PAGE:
It's always struck me as odd that people are prepared to pay £2.50 for a mediocre cup of coffee but reluctant to pay far less for a quality newspaper.This weekend’s news that The Independent will no longer be printed will send shudders through the newspaper industry, where all the papers are struggling to survive. Great content requires great journalists. And it requires budget and time to research and craft those stories.
But it’s not just the news industry that should be alarmed. All of us who pride ourselves on well-written content should pause for thought. There’s a constant pressure to churn out content to tight deadlines in order to support hungry marketing campaigns. But here too, you need the time and space to write a well-researched, well-written piece of work.
As a daily newspaper buyer for over 30 years, I sincerely hope that the Independent will retain some of its fantastic team, like Middle East correspondent Robert Fisk. His 20 yearstint in Beirut has provided us with some of the best journalism in decades.
We once had the greatest newspaper industry in the world – let’s not see it go into terminal decline because we're all reading free news snippets online.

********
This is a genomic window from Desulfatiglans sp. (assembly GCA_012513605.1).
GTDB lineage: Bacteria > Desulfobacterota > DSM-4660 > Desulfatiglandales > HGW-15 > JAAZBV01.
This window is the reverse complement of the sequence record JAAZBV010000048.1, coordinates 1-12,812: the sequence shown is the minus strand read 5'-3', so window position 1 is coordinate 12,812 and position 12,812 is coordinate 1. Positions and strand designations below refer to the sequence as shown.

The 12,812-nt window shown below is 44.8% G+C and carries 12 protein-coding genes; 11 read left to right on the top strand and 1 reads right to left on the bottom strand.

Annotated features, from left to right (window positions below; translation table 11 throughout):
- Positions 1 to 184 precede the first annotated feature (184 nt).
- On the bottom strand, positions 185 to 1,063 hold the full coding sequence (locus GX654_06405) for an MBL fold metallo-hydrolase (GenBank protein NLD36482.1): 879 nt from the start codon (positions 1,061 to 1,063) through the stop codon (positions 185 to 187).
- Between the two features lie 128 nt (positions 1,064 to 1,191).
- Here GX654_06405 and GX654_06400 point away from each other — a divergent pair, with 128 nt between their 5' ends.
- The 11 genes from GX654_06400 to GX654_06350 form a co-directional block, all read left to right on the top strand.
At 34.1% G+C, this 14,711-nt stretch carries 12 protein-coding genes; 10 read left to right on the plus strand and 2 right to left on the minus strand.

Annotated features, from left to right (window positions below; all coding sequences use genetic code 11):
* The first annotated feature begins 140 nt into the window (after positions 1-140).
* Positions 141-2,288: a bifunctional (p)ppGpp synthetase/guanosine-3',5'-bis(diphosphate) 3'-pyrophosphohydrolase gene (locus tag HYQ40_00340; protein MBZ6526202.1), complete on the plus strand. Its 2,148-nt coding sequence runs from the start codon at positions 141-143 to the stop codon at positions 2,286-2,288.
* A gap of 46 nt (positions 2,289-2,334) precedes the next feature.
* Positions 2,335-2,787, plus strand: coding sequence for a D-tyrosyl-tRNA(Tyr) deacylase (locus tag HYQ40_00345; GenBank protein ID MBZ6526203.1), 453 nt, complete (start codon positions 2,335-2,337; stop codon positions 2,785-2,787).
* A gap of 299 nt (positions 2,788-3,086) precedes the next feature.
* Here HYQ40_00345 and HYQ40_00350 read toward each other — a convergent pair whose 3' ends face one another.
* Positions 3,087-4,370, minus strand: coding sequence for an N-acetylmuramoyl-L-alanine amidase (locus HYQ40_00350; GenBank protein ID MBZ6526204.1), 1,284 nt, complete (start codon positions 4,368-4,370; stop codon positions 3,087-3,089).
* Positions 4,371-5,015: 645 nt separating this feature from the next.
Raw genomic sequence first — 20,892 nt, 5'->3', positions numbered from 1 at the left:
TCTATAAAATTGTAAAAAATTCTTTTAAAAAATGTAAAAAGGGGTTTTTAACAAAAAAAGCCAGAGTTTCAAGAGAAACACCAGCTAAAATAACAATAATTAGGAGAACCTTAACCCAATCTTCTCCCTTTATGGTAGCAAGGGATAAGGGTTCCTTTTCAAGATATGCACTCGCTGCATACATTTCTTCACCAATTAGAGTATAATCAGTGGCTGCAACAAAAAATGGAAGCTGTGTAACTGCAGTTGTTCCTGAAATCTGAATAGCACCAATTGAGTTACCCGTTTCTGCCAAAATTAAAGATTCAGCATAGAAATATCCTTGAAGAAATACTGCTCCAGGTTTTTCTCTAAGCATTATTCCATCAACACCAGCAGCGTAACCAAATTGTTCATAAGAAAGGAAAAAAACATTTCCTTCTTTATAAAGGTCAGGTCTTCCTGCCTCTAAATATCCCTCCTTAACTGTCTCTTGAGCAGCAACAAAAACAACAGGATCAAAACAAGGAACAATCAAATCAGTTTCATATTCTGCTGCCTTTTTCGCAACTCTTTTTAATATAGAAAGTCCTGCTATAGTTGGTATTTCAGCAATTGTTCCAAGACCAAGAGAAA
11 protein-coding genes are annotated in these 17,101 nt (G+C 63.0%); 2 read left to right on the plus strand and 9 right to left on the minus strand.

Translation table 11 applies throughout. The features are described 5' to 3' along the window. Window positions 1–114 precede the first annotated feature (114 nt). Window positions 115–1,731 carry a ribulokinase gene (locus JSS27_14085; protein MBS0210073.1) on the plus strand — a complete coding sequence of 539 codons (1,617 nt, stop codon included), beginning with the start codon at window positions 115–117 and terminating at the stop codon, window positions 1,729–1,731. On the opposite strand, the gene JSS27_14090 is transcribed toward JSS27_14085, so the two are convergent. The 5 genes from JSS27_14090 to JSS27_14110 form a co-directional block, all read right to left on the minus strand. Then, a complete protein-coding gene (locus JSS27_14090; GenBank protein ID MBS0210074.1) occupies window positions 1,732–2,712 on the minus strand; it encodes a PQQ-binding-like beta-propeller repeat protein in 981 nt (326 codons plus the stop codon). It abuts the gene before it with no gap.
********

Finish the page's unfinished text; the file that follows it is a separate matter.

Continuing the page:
A culture in which people are more willing to pay for overpriced coffee than a newspaper ensured the downfall of the Independent papers after three decades in print, a senior executive has said. Lisa Markwell, editor of the Independent on Sunday, paid tribute to the Lebedev family for their investment in the titles since 2010, but said the news industry must search its soul to find a sustainable way of doing business in a changing media environment. In memory of the Independent – in front pages View gallery “We have always found it terribly depressing that people will happily pay £3.70 for an appalling coffee from a takeout place and yet they won’t pay £1.60 or £2.20 on a Sunday for what is in effect a novel’s worth of terrific writing,” Markwell told BBC Radio 4’s Today programme on Saturday.